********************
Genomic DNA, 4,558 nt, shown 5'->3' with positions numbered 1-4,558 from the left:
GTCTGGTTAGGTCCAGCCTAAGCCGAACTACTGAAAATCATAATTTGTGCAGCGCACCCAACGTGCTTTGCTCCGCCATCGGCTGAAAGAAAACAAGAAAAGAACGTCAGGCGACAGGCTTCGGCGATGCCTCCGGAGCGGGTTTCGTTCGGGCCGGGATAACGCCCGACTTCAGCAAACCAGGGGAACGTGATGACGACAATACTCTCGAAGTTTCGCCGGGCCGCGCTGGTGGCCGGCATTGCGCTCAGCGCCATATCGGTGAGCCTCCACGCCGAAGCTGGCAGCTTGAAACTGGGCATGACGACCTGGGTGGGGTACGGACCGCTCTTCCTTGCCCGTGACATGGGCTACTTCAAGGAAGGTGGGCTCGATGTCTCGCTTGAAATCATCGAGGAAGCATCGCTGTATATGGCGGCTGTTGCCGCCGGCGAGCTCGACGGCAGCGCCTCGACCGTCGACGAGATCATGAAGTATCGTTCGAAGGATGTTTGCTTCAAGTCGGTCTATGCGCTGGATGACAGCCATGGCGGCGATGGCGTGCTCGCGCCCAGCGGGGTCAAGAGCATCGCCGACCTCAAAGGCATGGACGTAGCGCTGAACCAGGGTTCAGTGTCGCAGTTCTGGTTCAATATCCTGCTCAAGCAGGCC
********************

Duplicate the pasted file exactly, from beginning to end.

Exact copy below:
Genomic DNA, 4,558 nt, shown 5'->3' with positions numbered 1-4,558 from the left:
GTCTGGTTAGGTCCAGCCTAAGCCGAACTACTGAAAATCATAATTTGTGCAGCGCACCCAACGTGCTTTGCTCCGCCATCGGCTGAAAGAAAACAAGAAAAGAACGTCAGGCGACAGGCTTCGGCGATGCCTCCGGAGCGGGTTTCGTTCGGGCCGGGATAACGCCCGACTTCAGCAAACCAGGGGAACGTGATGACGACAATACTCTCGAAGTTTCGCCGGGCCGCGCTGGTGGCCGGCATTGCGCTCAGCGCCATATCGGTGAGCCTCCACGCCGAAGCTGGCAGCTTGAAACTGGGCATGACGACCTGGGTGGGGTACGGACCGCTCTTCCTTGCCCGTGACATGGGCTACTTCAAGGAAGGTGGGCTCGATGTCTCGCTTGAAATCATCGAGGAAGCATCGCTGTATATGGCGGCTGTTGCCGCCGGCGAGCTCGACGGCAGCGCCTCGACCGTCGACGAGATCATGAAGTATCGTTCGAAGGATGTTTGCTTCAAGTCGGTCTATGCGCTGGATGACAGCCATGGCGGCGATGGCGTGCTCGCGCCCAGCGGGGTCAAGAGCATCGCCGACCTCAAAGGCATGGACGTAGCGCTGAACCAGGGTTCAGTGTCGCAGTTCTGGTTCAATATCCTGCTCAAGCAGGCC